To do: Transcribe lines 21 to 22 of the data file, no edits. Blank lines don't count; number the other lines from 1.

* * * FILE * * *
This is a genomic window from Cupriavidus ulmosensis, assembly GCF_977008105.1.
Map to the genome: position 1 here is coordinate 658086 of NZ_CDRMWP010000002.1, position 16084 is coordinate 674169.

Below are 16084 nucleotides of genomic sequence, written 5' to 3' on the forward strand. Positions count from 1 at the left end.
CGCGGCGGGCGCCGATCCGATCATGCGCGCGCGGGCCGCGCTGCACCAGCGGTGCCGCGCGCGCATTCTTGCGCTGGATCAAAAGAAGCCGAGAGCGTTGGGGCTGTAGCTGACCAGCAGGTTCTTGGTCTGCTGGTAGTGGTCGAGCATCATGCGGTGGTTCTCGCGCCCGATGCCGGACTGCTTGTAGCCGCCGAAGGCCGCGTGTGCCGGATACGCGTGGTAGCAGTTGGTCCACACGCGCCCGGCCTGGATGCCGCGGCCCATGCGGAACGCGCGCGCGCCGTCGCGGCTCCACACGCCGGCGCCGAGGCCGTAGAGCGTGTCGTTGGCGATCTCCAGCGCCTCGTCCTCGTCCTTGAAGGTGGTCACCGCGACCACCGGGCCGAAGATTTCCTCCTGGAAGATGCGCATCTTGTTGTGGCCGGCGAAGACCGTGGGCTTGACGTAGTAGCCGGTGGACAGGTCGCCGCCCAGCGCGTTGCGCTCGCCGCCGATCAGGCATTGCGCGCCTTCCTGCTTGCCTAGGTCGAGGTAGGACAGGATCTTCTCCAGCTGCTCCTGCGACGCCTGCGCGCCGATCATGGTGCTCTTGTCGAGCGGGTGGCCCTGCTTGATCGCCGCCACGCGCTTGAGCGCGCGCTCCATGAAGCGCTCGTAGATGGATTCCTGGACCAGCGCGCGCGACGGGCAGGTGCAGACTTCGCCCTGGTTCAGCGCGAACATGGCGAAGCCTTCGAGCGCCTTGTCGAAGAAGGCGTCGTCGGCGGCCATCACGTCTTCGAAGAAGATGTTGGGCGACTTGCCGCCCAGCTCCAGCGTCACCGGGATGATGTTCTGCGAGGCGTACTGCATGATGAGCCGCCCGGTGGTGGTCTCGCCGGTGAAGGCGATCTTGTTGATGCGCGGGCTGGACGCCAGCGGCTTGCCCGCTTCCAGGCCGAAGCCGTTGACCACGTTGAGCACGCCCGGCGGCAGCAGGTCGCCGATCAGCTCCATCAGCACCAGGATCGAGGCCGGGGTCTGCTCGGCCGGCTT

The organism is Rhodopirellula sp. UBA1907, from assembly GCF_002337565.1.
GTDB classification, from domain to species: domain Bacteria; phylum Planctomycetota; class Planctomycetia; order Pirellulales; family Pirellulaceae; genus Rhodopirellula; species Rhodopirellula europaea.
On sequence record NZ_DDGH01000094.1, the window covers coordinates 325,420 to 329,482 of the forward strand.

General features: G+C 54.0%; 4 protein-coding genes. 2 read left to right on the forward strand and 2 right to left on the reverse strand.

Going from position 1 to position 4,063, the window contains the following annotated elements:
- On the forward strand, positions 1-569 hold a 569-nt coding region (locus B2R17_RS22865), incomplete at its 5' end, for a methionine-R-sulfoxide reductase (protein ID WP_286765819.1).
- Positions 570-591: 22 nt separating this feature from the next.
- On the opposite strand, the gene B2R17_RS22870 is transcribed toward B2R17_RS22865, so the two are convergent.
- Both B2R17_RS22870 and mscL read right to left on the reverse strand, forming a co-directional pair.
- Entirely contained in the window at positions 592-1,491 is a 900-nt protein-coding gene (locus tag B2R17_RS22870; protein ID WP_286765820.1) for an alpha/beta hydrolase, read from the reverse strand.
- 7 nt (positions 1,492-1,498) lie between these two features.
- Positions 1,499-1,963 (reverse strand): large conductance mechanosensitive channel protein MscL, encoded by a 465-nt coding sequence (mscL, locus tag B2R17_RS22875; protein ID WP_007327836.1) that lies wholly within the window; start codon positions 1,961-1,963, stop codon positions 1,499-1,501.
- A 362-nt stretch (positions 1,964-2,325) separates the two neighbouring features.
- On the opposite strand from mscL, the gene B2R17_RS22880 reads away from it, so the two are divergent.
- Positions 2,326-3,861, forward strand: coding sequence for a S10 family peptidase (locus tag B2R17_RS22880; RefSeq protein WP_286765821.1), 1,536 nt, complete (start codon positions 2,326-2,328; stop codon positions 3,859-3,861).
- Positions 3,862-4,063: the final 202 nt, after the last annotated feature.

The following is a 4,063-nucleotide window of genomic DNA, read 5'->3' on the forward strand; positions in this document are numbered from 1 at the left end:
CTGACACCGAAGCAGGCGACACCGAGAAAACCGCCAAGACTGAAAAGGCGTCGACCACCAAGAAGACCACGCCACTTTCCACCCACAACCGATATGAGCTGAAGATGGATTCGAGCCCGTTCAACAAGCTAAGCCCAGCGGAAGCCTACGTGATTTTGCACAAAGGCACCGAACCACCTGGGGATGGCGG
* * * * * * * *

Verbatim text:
The following is a 4,063-nucleotide window of genomic DNA, read 5'->3' on the forward strand; positions in this document are numbered from 1 at the left end:
CTGACACCGAAGCAGGCGACACCGAGAAAACCGCCAAGACTGAAAAGGCGTCGACCACCAAGAAGACCACGCCACTTTCCACCCACAACCGATATGAGCTGAAGATGGATTCGAGCCCGTTCAACAAGCTAAGCCCAGCGGAAGCCTACGTGATTTTGCACAAAGGCACCGAACCACCTGGGGATGGCGG